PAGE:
OPINION: Can’t We Criticise The Things I Enjoy, But Not So Much That I Feel Bad Or Have To Change In Any Way?

Everybody has the right to an opinion, and doubly so if you happen to have a website.  And while it’s good and healthy to be able to use that right in order to criticise things, as we reach the end of 2019, it feels more and more like perhaps we are going too far – that we are crossing the very important line from “me feeling okay” to “me feeling slightly bad”. And surely we can’t have intended for me to process basic emotions?

Not a lot of people know this, but if I feel bad, I might have to change how I behave. Can you imagine it? Sure, “making changes” sounds good, even responsible, on paper, but here’s the thing: it’s kind of hard and I’m pretty comfortable right now. So when you think about it, it’s just one big slippery slope and I’m the one perched perilously at the top of it, while all of you “critics” get ready to give me a big and frankly unwarranted shove. That’s not what we, as gamers, fought for.

I like a lot of things, and if we’re being honest, I don’t have the time to examine why I like a lot of those things. And if I did, maybe I wouldn’t enjoy the experience! Maybe I would actually discover something that I didn’t like at all, or even something that made me angry – maybe even angry about myself! Awful. I’m getting upset just thinking about it.

So the question you have to ask is: why would I do what you’re suggesting, when I could simply keep doing what I’m doing instead and keep getting the positive reinforcement I crave? Don’t you sound like an idiot now, huh?

It’s not that I’m trying to censor anyone, and certainly I think it’s fine to criticise things! At least, I can conceptually imagine that there is value to someone, somewhere to be gained from that. I’m not an unreasonable person. All I ask is that we keep any criticism away from my niche and highly specialised interests, such as Star Wars, or Batman, or really pop culture in general, or any of the various brands I wear and eat, or any political parties I have voted for. That’s all I’m saying.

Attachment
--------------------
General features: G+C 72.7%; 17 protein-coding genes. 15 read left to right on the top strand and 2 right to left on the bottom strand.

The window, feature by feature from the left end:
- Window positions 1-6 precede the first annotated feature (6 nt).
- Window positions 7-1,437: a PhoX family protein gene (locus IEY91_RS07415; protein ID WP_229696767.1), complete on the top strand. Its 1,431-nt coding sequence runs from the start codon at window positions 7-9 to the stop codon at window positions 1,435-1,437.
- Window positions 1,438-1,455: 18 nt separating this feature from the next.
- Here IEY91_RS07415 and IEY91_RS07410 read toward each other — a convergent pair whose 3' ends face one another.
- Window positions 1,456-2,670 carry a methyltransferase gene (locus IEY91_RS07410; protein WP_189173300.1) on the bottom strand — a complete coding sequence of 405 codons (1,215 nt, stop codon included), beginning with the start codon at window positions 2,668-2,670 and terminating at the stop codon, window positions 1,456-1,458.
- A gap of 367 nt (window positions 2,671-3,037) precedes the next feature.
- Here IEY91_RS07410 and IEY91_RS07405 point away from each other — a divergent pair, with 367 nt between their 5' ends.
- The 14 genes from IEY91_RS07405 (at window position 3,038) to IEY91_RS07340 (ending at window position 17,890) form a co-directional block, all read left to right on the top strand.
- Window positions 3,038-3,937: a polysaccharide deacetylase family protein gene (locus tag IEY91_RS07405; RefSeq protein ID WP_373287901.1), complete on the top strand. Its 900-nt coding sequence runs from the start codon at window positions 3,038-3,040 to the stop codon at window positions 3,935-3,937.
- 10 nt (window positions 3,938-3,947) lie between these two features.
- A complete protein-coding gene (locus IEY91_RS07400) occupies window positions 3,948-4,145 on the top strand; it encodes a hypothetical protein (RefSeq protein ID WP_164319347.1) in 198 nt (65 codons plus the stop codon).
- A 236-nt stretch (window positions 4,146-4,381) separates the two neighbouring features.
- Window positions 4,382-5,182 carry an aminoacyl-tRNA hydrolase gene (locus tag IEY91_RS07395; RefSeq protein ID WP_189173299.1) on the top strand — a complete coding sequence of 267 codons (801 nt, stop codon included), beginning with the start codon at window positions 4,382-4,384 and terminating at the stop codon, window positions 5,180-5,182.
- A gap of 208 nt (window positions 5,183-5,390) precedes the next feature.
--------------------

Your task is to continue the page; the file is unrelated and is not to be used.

I’m quite a progressive person normally – I always make sure to cheer extra hard when I see the cops at the pride parades, and I hope and pray that one day, with enough leaning in on my part, one of the eight men who control more than half of the world’s wealth will be a woman instead. So don’t tell me about “systemic injustice” or “inherent ethical issues”! I’m busy! I’m trying as hard as I can and if I learn that I have been doing it wrong I will be very upset!

If you really need to criticise the things I enjoy – and again I definitely won’t stop you, haha – surely we can find a way to keep any criticisms at an agreed surface level, like the taste, or the special effects quality, or the voice acting! Arguing over these things sounds like a great way to spend an afternoon, and will free up a lot of spare time because I won’t spend the rest of the evening thinking about it and wondering if I am doing something wrong (which I am not, thank you very much).

So, next year, if we can all just stop and think about our criticisms before we air them, that would be ideal. Will they make me feel bad? Will they require any change on my part? Will they cause me to instinctively react on an emotional level because I’m too close to the consumer choices I have made, and have conflated them with my own personal identity? 

Words have power, and like our favourite web-slinger says, “with great power comes great responsibility to obey authority figures and not question the system”. I think there’s something there for us all to ruminate over this holiday season, and I look forward to not hearing what you have to say about it. Women do not belong in Battlefield.

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